Materials-cost increases pushing UTP prices higher
Cost increases in the primary materials used to make unshielded twisted-pair (UTP) cable have prompted UTP cable manufacturers to subsequently bump up the cost of their products in recent weeks. Many UTP cable makers have announced price-increase percentages that range from high single digits to the high teens. Most of these increases will take effect in early March.

Costs for copper and polyvinyl chloride (PVC), of which most cable jackets are made, have ticked up steadily over the past several months. Many cable manufacturers have correspondingly increased their prices.

PVC is a petroleum byproduct, and has increased in cost as petroleum products worldwide have.

Within the past few weeks, both suppliers of fluorinated ethylene propylene (FEP)-Daikin and DuPont-have announced price increases. In a letter to its customers dated February 2, DuPont announced a $2/pound price increase, effective March 1. Several cable manufacturers corroborate that represents about a 20% price increase.

DuPont's letter says the increase "takes into account leading economic indicators and improving market conditions, which are driving high capacity utilization and tightening FEP supply."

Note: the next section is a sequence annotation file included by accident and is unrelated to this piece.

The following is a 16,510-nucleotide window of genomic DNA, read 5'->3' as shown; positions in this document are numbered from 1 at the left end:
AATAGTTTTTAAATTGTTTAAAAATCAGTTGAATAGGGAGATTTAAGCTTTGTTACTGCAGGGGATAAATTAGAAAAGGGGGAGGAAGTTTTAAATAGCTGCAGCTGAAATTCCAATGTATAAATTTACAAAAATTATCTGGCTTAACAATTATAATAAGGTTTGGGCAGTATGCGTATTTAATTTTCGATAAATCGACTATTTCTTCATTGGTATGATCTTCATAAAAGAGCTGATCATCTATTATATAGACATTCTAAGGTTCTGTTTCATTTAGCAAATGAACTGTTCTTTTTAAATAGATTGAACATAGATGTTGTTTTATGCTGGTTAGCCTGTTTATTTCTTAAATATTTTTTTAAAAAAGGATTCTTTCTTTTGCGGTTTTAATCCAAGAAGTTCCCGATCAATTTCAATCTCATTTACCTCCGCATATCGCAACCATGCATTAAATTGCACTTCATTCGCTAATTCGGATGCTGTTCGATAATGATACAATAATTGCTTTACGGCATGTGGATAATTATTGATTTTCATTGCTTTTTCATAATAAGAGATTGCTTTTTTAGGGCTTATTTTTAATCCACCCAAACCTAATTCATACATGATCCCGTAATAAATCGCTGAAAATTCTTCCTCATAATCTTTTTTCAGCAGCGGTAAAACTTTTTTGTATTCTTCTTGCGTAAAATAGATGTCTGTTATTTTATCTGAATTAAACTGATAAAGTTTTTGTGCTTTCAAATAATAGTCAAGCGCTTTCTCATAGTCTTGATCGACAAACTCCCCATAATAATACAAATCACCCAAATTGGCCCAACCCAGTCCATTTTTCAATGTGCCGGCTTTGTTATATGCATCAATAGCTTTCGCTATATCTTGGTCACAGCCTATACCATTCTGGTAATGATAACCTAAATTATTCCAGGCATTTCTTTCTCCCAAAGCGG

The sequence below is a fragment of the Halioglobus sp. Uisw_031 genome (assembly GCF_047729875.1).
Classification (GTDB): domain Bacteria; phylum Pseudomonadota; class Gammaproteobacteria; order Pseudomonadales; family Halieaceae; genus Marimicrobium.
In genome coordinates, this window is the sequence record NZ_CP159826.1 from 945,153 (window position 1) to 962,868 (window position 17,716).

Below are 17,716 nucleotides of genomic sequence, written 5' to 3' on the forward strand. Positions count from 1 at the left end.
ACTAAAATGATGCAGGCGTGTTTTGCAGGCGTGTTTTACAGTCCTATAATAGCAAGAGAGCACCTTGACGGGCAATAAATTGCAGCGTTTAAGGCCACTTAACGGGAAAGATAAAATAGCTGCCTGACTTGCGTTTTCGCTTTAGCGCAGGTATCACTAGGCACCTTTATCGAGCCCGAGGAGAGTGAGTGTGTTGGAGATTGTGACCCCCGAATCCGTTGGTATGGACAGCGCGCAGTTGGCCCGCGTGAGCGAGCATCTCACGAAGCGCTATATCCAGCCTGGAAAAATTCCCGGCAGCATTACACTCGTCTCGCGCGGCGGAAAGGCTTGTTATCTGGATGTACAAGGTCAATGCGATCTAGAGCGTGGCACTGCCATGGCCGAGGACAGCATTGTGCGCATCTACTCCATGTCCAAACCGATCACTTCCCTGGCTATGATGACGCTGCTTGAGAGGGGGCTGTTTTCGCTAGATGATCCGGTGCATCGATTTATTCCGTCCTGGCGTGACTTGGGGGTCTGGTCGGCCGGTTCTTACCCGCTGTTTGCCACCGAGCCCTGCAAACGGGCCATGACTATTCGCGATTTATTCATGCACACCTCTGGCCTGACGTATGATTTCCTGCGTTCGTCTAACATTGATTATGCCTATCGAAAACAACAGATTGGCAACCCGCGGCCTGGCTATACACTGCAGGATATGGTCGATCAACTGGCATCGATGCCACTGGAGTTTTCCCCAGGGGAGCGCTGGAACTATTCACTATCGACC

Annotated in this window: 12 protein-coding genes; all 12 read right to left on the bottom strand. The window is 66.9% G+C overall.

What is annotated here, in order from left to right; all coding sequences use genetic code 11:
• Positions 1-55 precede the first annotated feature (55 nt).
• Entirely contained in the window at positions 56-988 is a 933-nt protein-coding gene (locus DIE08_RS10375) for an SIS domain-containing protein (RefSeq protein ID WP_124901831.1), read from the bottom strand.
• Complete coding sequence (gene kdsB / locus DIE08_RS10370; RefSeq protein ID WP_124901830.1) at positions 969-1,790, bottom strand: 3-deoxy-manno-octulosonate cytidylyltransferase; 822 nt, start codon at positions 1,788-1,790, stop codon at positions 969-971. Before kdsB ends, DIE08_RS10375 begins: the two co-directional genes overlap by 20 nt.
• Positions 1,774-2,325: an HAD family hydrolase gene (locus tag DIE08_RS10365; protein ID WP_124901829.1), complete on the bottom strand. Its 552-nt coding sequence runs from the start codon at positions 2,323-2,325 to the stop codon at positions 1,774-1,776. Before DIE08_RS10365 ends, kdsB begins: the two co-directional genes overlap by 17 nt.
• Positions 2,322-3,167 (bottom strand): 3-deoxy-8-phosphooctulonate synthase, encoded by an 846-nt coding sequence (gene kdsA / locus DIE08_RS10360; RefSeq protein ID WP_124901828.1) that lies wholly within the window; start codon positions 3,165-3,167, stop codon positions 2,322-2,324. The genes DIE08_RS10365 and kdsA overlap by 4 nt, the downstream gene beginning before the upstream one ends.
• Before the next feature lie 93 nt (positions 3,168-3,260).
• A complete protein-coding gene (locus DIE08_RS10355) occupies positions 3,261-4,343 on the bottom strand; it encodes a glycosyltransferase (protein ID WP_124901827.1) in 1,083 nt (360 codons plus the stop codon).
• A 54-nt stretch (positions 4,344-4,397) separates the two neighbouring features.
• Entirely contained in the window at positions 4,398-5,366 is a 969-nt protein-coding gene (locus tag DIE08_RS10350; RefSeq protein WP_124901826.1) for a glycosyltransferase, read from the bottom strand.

A Daikin production facility in Japan has been closed since a January accident. Daikin has not announced a reopen date.

The increasing demand for, and shorter supply of, copper are playing a significant role in the recent and soon-to-come price increases. Last fall, cable manufacturers could purchase copper for 76 cents per pound. By late February, that cost had reached $1.30 per pound.

On February 25, Bloomberg reported that copper futures reached an eight-year high on concern that worldwide production is not keeping up with increasing demand.
Bloomberg cited researcher CRU International as saying that demand for copper rose 2.7% last year and will rise 5.5% this year, led by gains in China, Japan, and North America.

Coinciding with that increased demand is the temporary halting of output from the world's second-largest copper mine. Freeport-McMoRan issued a declaration of force majeure to its copper-concentrate customers in December, after an October slippage and a December debris flow in its Grasberg mine in Papua, Indonesia. Since Decmeber, efforts in that mine have been spent on stabilizing the pit wall and regaining access to the mine's higher-grade ore areas, including copper.

"As we evaluate our stabilization activities during the first quarter of 2004, we will be able to provide additional information on estimated sales volumes for 2004 and future periods," said Richard Adkerson, president and chief executive officer of Freeport-McMoRan Copper & Gold Inc.

Before copper mining was halted in December, Freeport-McMoRan intended to sell 1.4 billion pounds of copper from that mine in 2004. The plan called for approximately 64% of that copper to be sold in the second half of the year.